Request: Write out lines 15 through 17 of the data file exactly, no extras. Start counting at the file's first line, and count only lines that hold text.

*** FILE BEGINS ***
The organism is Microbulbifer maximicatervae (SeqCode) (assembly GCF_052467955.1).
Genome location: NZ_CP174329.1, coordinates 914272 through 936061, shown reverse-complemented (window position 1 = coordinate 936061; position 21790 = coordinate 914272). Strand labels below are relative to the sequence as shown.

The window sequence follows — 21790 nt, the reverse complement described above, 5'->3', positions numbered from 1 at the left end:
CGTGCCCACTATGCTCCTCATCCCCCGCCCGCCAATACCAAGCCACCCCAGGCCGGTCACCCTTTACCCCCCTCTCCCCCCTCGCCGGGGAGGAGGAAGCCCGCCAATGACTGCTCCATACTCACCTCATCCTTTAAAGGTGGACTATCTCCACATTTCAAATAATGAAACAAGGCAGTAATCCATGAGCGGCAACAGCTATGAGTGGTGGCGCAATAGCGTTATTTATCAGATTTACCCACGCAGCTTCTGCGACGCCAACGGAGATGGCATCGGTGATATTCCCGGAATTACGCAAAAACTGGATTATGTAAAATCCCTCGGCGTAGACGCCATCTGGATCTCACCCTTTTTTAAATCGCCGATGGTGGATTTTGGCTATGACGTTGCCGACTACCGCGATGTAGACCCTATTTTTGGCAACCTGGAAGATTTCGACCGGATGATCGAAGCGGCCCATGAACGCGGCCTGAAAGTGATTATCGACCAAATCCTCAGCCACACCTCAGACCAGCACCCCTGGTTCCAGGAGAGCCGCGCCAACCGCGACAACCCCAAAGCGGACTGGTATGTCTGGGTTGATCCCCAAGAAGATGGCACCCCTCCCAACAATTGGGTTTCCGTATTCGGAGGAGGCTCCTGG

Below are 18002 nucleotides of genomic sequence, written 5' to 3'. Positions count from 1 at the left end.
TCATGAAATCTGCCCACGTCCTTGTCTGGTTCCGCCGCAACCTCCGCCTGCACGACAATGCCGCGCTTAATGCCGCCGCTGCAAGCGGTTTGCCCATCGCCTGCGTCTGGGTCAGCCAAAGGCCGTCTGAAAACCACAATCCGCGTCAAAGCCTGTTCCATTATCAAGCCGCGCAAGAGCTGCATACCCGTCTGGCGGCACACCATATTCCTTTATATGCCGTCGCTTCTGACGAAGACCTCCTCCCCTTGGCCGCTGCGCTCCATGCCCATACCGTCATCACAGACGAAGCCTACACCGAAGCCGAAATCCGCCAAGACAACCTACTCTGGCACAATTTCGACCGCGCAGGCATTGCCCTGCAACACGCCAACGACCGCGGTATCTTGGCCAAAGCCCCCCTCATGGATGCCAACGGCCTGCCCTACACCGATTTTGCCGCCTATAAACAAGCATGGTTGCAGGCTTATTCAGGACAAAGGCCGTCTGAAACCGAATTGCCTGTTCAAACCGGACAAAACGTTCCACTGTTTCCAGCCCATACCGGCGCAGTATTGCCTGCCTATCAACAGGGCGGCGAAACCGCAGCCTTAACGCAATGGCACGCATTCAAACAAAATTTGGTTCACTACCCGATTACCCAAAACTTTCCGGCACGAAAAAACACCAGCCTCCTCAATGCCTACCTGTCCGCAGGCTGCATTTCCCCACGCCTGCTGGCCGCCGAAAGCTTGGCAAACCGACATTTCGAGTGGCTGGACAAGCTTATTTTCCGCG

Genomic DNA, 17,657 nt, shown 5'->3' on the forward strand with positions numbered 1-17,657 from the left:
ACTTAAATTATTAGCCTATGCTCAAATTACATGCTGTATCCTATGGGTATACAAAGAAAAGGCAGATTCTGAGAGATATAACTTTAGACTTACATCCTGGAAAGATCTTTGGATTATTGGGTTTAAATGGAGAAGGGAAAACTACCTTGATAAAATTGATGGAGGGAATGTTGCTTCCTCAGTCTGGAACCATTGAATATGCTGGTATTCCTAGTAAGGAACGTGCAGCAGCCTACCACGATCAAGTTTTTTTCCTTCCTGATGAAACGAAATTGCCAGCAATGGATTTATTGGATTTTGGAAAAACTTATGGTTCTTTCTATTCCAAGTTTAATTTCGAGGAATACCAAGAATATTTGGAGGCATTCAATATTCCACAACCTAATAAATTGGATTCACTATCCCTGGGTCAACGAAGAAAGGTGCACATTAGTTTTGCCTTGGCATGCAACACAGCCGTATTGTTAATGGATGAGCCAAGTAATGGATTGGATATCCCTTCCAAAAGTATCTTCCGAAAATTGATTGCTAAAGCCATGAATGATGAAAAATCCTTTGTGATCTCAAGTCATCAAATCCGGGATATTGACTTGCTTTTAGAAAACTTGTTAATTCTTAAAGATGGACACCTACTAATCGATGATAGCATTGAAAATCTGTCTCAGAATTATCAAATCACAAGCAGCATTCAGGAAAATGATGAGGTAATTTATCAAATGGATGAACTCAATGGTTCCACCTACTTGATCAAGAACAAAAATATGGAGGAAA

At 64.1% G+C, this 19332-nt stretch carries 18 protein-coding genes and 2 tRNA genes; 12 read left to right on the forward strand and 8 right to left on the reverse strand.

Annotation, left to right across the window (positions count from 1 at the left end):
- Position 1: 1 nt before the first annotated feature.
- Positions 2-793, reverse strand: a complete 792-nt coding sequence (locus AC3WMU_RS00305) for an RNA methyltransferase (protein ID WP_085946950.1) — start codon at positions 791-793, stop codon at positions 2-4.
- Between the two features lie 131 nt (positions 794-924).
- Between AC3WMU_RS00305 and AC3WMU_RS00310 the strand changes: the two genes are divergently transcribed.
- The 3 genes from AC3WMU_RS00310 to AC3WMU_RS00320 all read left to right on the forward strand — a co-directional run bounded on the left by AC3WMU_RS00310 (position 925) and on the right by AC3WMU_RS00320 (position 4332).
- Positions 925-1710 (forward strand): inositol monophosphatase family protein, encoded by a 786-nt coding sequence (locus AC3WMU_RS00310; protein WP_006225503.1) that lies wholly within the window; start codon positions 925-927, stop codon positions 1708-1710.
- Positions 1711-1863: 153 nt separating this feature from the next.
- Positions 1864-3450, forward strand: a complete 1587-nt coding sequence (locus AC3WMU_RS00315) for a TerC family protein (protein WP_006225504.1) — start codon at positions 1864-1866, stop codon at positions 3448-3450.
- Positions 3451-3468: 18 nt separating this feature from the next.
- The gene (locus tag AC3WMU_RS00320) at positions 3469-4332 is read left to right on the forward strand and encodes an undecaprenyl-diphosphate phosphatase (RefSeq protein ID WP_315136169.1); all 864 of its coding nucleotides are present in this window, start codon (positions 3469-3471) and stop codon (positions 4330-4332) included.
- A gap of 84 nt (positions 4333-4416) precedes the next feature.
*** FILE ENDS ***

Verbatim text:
- The 3 genes from AC3WMU_RS00310 to AC3WMU_RS00320 all read left to right on the forward strand — a co-directional run bounded on the left by AC3WMU_RS00310 (position 925) and on the right by AC3WMU_RS00320 (position 4332).
- Positions 925-1710 (forward strand): inositol monophosphatase family protein, encoded by a 786-nt coding sequence (locus AC3WMU_RS00310; protein WP_006225503.1) that lies wholly within the window; start codon positions 925-927, stop codon positions 1708-1710.
- Positions 1711-1863: 153 nt separating this feature from the next.